KVH: My first impression is that it’s a beautiful place here but there are parts that could be better taken care of so that it’s even more beautiful. I would say our cities are more beautiful. They are older and better care is taken of the buildings and the streets. But the nature here is much more beautiful than at home.
What neighbourhood do you live in, and why did you choose it?
DF: I looked for a house all over but we didn’t want to live too far from Dofasco and we were looking for transit to get to McMaster for our son. We wanted a detached house with a small garden. The lake was important, too. We live in a small, quiet village in Belgium, so downtown was too crowded for us. Rental prices are expensive here in Canada but the house we found had all the criteria.
KVH: DF: I love that there are so many cultures here in Canada. Our neighbours are from Portugal, Netherlands and India and they are so friendly and welcoming. We are learning about their cultures.
How do you spend your time in Hamilton?
DF: We live about a kilometre from the lake, so we go there a lot and Karen goes almost every day on her bike. I think she would take the lake back to Belgium with her. We do a lot of hiking on the weekends, too. We have visited many of the waterfalls in Hamilton. We’ve also been to Niagara Falls and to Collingwood.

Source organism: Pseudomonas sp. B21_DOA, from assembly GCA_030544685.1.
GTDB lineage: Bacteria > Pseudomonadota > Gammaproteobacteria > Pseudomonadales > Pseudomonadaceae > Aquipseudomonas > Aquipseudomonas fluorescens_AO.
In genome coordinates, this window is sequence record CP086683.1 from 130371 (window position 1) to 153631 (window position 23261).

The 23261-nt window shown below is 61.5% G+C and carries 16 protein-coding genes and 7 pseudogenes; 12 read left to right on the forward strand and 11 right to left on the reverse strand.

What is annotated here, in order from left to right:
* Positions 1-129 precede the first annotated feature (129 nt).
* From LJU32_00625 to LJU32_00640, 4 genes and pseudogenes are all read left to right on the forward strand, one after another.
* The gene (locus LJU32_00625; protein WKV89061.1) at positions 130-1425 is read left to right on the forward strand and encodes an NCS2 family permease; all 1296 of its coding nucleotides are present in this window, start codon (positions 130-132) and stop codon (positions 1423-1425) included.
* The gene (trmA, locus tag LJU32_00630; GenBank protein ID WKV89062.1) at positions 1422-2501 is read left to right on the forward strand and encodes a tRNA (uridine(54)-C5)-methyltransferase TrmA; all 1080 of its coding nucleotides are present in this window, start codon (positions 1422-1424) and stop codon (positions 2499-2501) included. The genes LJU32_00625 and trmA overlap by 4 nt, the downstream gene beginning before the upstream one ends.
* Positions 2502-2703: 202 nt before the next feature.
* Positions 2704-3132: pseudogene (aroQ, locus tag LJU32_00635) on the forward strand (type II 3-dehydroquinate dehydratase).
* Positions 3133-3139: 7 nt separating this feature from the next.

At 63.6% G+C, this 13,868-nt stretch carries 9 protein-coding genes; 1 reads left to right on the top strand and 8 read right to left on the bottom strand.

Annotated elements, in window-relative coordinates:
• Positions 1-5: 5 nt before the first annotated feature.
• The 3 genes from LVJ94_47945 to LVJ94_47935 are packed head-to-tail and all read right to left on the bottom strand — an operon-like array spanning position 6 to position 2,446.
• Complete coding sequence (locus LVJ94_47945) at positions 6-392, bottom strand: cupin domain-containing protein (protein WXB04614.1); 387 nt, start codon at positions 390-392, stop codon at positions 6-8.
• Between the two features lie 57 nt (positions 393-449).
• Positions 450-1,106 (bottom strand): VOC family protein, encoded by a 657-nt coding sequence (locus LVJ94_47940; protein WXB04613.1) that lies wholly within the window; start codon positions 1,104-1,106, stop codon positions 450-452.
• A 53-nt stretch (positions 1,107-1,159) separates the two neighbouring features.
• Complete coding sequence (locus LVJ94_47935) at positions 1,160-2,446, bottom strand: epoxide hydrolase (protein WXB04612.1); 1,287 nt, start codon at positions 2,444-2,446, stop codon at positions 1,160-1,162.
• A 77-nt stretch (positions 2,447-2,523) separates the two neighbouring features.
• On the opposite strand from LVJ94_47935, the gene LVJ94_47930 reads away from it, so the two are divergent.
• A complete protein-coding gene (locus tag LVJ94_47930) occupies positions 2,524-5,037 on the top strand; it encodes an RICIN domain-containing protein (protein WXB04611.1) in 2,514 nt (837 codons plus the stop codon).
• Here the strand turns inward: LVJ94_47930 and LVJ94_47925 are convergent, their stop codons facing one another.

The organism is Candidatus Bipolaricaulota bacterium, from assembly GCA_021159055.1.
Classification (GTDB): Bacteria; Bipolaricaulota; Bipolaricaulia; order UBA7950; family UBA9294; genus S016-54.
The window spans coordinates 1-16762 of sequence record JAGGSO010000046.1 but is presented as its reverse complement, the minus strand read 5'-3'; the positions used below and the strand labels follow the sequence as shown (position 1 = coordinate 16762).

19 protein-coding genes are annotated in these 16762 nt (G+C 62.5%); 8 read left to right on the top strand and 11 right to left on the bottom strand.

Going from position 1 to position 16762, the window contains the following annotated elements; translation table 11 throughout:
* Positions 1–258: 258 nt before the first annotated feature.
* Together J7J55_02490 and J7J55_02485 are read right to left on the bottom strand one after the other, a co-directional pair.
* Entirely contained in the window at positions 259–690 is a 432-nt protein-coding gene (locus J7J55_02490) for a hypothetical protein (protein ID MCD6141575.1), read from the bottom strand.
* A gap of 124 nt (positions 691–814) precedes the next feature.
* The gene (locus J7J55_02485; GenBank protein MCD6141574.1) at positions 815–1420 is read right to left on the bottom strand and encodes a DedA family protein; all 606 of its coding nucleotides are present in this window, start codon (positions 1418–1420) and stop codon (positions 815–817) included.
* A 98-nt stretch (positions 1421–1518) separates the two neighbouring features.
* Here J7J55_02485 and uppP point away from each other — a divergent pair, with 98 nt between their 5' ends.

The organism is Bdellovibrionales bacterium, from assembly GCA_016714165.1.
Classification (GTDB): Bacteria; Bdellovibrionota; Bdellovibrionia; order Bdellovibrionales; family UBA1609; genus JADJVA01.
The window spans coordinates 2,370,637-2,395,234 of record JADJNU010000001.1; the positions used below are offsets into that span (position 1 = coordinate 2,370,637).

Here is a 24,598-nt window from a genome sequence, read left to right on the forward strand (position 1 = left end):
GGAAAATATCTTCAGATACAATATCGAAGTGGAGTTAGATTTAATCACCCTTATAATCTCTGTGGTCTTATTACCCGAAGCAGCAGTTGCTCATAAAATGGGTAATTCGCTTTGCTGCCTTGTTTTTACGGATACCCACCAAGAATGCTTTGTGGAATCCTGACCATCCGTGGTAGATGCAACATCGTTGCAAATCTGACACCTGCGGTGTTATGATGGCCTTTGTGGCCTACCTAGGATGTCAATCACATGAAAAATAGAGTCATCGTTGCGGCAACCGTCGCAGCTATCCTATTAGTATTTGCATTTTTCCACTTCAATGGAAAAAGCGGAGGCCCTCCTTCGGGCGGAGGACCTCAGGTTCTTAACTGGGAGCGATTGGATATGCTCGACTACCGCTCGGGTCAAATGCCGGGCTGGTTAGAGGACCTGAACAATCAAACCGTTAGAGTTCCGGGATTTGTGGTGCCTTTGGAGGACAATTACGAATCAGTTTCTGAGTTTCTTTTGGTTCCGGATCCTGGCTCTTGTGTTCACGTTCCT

KVH: It’s been a challenge to be in Canada alone when my husband is at work and my son is at school. I have loved to make art since I was young. I learned to paint from pictures but now I’m interested in abstract painting and finding my own creativity. I express my feelings in painting. From the moment I start painting, I know no time anymore.
I walk or bike to the lake and sit on the rocks. It’s so beautiful and every time it’s a different colour. I have been painting at the lake and I’m working on an abstract that includes the view of Toronto. The waterfalls are amazing and it’s impossible to see anything like them in Belgium. I want to paint a waterfall, too.
What in Hamilton surprises and delights you?
DF and KVH: The waterfalls. We didn’t know how many there are here. We’ve been to the Devil’s Punch Bowl, Sherman Falls, Webster’s Falls, Tiffany Falls. They have been beautiful. We were also surprised by the fall colours. We don’t get that at home.
Hamilton needs more …?
DF: Bike infrastructure. Biking is dangerous in some places here. More biking would make the city more liveable. And Hamilton needs more pubs. Every street has five pubs at home.
KVH: More ability to ride a bike. People respect bikes here but drivers don’t expect to see them.
Hamilton needs less …?
DF: Poverty. There are so many people who are struggling and on the streets. It’s typical for cities, but more supports are needed.
KVH: Homeless people. I wasn’t expecting to see that here.
Looking back on your past year living in Hamilton, what’s been your favourite ‘uniquely Hamilton’ event or experience?
DF: We went to a Tiger-Cats game and to a Forge game. There is still lots more for us to do.
KVH: I feel like I haven’t done that yet. I want to see music while I am here.
What’s one thing you might take home from Canada?
DF: Maple syrup. We make pancakes just to have the maple syrup and we fight over it at the table.
If you know someone who should be featured in FOR THE LOVE OF HAMILTON, please contact firstname.lastname@example.org